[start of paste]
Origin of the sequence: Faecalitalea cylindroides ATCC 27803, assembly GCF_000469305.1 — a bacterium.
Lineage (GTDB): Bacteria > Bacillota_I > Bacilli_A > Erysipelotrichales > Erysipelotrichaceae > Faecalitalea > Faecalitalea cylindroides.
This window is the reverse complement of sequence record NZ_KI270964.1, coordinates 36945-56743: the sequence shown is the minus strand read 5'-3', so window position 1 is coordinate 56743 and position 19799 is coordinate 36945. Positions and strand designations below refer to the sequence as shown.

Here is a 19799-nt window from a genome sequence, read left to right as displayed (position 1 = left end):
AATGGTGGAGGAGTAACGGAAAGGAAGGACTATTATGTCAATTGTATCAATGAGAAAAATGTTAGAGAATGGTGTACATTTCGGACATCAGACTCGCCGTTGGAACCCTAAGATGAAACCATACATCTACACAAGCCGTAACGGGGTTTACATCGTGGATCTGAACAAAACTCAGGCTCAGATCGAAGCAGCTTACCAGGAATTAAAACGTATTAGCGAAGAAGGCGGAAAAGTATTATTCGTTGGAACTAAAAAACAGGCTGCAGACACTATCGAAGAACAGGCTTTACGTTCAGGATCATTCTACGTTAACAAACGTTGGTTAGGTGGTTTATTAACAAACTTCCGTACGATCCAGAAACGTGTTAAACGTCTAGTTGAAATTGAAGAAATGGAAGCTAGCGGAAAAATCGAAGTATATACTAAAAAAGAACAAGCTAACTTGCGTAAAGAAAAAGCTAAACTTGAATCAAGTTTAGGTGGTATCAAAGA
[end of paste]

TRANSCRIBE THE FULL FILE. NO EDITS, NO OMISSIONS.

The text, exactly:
Origin of the sequence: Faecalitalea cylindroides ATCC 27803, assembly GCF_000469305.1 — a bacterium.
Lineage (GTDB): Bacteria > Bacillota_I > Bacilli_A > Erysipelotrichales > Erysipelotrichaceae > Faecalitalea > Faecalitalea cylindroides.
This window is the reverse complement of sequence record NZ_KI270964.1, coordinates 36945-56743: the sequence shown is the minus strand read 5'-3', so window position 1 is coordinate 56743 and position 19799 is coordinate 36945. Positions and strand designations below refer to the sequence as shown.

Here is a 19799-nt window from a genome sequence, read left to right as displayed (position 1 = left end):
AATGGTGGAGGAGTAACGGAAAGGAAGGACTATTATGTCAATTGTATCAATGAGAAAAATGTTAGAGAATGGTGTACATTTCGGACATCAGACTCGCCGTTGGAACCCTAAGATGAAACCATACATCTACACAAGCCGTAACGGGGTTTACATCGTGGATCTGAACAAAACTCAGGCTCAGATCGAAGCAGCTTACCAGGAATTAAAACGTATTAGCGAAGAAGGCGGAAAAGTATTATTCGTTGGAACTAAAAAACAGGCTGCAGACACTATCGAAGAACAGGCTTTACGTTCAGGATCATTCTACGTTAACAAACGTTGGTTAGGTGGTTTATTAACAAACTTCCGTACGATCCAGAAACGTGTTAAACGTCTAGTTGAAATTGAAGAAATGGAAGCTAGCGGAAAAATCGAAGTATATACTAAAAAAGAACAAGCTAACTTGCGTAAAGAAAAAGCTAAACTTGAATCAAGTTTAGGTGGTATCAAAGA